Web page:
It was a good week for my autobiography.
I made steady progress on re-writing the first four chapters. The time was about ten to one editing over writing. The most difficult challenge is getting the narrative right so it is honest and understandable. I located key documents I’d forgotten. I also created one empty banker’s box. That last part is particularly rewarding for a retiree with too much stuff.
There was a file with old resumes in it, including a Statement of Personal History (DD Form 398) I completed in 1982 or 1983. It includes every job I held and every address I had from birth. That will be useful in creating a time line. A quick glance revealed a number of inaccuracies. I know more now about my life than I did when I was living it, which seems normal.
Importantly, I located the family history documents Mother provided about my paternal line. It is a set of genealogy forms with a lot of information completed. This makes the process easier. Like with every documentation, there are some mistakes and omissions. I can fill in the blanks if I choose. I debate whether to tamper with the originals and have thus far mostly left them as is.
In 1983, we made a long automobile trip from Iowa City to Saint Louis; Evansville, Indiana; Wise County, Virginia; and then to Philadelphia to visit friends and relatives. It was a sort of second wedding trip after our first one to Chicago in December 1982. I located my journal entries from the trip, in which I recorded the interaction with my Uncle Gene when he traveled from Florida to Wise County to be with us. He explained his family life in and around Glamorgan, Virginia where he and Father were born. The journal will help. I may quote most of it directly as it tells the story as well as anything I could write now.
Uncle Gene also took us to some of the home places, including a parcel of land described as “lying and being in Wise County, Virginia on the waters of Guests River in the Rocky Fork section of the Gladewell Magisterial District.” This property, called Rocky Fork by family, goes way back. We explored it during the visit.
I spent considerable time thinking about the 1920s and 1930s this week. I’m reading a book called Radium Girls: The Dark Story of America’s Shining Women by Kate Moore. It recounts the history of use of the element radium in manufacturing consumer goods, and the impact of radioactivity on workers. The radium girls literally glowed from toxic radium contamination.
Part of the Radium Girls narrative presents the history of The Radium Dial Company, founded in 1917 in Ottawa, LaSalle County, Illinois. It supported what became the Western Clock Company in 1919, featuring the Westclox brand. Radium Dial Company made watch dials painted by hand with radium so they would glow in the dark. The Westclox manufacturing plant was in Peru, LaSalle County, Illinois.
In the book there are two references to Starved Rock, which is where my maternal grandmother worked when she arrived in LaSalle County from Minnesota about 1925. It was a place for group outings for the radium girls and others. I hadn’t considered the broader context of LaSalle County in my autobiography, but now I am. Reading this book was a breakthrough.
As Moore points out, not everyone had automobiles at that time. Likewise, there was radio but no television. People mainly got news from each other, and from newspapers. For a historian, newspapers make it relatively easy to follow coverage of major stories like the one of the court cases of the radium girls.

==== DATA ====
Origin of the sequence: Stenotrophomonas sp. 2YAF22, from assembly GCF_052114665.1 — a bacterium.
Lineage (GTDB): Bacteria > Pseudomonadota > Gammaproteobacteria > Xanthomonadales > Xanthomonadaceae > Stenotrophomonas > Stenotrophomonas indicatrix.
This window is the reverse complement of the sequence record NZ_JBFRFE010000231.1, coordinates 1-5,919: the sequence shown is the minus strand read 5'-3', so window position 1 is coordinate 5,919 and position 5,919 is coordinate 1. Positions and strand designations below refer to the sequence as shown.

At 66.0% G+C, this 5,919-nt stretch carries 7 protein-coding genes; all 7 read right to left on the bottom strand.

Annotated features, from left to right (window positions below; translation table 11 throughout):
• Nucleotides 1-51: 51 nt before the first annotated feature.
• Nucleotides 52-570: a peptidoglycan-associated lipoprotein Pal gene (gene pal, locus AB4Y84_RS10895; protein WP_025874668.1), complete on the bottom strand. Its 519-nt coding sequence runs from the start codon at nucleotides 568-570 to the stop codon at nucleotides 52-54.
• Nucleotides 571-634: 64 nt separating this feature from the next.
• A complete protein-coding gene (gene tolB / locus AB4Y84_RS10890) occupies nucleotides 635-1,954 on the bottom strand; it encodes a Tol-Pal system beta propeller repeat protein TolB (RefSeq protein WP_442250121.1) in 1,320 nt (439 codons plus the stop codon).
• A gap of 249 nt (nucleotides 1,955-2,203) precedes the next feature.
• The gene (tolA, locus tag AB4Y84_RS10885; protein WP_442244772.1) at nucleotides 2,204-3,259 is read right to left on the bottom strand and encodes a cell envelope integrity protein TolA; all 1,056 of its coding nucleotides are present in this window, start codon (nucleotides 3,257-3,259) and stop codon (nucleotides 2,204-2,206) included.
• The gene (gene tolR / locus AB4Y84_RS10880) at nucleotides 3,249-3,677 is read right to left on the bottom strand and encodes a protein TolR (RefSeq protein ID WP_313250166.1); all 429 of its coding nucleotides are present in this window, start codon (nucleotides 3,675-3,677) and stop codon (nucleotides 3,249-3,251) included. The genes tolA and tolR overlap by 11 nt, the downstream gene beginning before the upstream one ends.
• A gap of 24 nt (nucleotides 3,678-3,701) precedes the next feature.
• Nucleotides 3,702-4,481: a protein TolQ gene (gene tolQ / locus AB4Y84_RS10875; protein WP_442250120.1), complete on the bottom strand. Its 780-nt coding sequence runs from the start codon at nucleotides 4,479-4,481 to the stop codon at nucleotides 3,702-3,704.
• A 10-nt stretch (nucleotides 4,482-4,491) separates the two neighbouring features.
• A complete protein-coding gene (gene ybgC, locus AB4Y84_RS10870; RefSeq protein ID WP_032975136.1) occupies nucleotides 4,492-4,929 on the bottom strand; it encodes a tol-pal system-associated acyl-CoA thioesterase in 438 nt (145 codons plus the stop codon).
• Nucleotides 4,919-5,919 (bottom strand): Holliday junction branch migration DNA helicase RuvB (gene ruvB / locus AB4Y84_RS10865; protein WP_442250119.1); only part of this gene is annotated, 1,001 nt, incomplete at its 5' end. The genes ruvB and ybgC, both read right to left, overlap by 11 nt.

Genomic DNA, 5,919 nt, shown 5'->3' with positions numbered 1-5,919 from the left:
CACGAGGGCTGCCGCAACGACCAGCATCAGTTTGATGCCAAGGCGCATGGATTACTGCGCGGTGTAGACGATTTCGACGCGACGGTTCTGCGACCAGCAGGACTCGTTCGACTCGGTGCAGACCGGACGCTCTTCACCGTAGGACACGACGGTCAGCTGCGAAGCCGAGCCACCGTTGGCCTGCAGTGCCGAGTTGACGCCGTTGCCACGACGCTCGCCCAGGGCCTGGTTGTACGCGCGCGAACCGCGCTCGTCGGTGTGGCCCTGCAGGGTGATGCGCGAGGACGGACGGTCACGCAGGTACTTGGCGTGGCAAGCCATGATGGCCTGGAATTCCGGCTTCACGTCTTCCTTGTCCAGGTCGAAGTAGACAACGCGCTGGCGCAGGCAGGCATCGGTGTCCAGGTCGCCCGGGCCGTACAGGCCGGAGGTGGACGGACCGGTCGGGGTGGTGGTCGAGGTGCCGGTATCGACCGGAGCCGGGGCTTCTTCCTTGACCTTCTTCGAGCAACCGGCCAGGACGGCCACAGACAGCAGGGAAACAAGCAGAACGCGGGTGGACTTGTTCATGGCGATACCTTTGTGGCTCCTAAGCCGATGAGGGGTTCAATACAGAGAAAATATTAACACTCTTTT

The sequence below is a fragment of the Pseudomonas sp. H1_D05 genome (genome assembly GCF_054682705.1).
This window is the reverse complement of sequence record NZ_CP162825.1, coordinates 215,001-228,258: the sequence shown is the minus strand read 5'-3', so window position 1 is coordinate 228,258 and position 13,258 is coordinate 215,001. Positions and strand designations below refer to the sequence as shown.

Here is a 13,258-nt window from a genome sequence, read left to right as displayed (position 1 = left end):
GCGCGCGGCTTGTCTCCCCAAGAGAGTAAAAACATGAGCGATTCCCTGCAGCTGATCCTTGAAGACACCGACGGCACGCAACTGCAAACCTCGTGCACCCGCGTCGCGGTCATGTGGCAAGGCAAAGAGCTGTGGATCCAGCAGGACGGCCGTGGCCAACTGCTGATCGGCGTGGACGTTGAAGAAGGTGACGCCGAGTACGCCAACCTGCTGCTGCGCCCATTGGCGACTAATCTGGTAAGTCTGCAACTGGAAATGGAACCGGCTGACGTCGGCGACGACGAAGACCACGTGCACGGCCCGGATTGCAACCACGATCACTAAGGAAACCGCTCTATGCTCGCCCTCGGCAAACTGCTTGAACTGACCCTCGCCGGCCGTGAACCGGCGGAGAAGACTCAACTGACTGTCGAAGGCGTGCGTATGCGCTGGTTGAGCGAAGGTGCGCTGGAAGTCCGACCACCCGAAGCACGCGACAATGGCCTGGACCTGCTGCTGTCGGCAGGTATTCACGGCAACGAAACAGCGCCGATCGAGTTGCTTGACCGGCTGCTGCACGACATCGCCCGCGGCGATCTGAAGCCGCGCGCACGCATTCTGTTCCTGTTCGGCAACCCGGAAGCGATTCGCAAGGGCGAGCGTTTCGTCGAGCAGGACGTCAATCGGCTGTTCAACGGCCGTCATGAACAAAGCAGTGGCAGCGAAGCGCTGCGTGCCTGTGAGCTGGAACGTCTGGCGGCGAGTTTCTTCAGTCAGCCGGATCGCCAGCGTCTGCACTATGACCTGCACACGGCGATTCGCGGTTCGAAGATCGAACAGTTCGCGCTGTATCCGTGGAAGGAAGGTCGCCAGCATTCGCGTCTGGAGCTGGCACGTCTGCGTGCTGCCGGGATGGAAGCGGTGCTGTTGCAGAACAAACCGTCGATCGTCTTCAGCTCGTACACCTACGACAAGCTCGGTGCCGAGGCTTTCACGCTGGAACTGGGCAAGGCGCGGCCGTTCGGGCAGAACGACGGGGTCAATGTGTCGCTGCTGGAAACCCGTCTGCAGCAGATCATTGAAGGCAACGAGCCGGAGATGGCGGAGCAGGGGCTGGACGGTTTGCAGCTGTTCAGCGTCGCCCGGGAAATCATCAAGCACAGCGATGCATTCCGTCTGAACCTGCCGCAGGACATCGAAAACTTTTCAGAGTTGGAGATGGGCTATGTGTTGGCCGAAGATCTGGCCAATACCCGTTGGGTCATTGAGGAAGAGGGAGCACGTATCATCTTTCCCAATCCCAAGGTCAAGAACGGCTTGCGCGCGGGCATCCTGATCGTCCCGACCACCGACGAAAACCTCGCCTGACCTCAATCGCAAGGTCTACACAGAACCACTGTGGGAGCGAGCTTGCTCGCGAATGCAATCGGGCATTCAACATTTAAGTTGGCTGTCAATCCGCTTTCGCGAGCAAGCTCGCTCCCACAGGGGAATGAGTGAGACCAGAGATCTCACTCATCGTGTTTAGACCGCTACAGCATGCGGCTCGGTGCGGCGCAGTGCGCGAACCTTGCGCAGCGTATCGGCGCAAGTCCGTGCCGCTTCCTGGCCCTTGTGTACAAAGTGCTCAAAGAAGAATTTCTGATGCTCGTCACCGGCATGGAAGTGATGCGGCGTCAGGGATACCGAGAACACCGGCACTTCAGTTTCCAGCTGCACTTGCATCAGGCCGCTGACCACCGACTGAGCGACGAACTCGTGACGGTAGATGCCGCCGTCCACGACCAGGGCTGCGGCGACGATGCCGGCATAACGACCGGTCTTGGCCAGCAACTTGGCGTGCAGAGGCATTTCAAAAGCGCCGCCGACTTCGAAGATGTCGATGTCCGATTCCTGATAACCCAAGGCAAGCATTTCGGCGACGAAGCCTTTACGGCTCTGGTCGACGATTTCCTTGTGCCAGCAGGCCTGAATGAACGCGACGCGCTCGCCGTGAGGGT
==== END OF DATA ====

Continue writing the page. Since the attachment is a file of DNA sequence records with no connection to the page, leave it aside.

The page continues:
This led me to think about how I gather news.
We need news, especially during the coronavirus pandemic, yet always. First priority is news about key family members, which is mostly sourced from networks of family and friends. After that, we seek news about what could impact our daily lives. How we gather news changed since the 1920s and during my lifetime. It will likely continue to change.
Our family tuned the television to watch the Huntley-Brinkley Report for news during my formative years. With theme music from the second movement of Beethoven’s 9th Symphony, it had a weighty feel. News stories were told in direct, clear language. It catered to what passed for adults back then. It went off the air the summer after I graduated high school.
We subscribed to local Davenport newspapers, the Times-Democrat and the Catholic Messenger. In eighth grade we had a project to read and clip newspaper articles into a scrapbook. I got an A on the project. I was a paperboy who delivered the Times-Democrat in our neighborhood yet hardly read it except for a school project.
In graduate school we watched KWWL-TV news when we had a chance. They had opened a news bureau in Cedar Rapids which featured a recent college graduate, Liz Mathis. Mathis is currently running for Congress. I can’t recall when I stopped watching television news. It was long ago.
Today the day begins reading newspapers. I subscribe to online editions of the Washington Post, Cedar Rapids Gazette, Iowa City Press Citizen, and Solon Economist. Each of them informs me from a different part of the community. I’m a member of Practical Farmers of Iowa, the Arms Control Association, and the Climate Reality Project. Each of these sources provides specialized news. I subscribe to the governor’s press releases, to the county supervisors and public health news releases, and to a number of political office holder newsletters, including people who represent me in the Iowa legislature and the Congress. Lastly, I follow news reporters on Twitter. One exercises caution in picking them. I read their biographies and some of their work before following. There are a lot of great people writing relevant news stories about contemporary society if one is lucky enough to find them.
I had a good writing week and felt like sharing. Thanks for reading.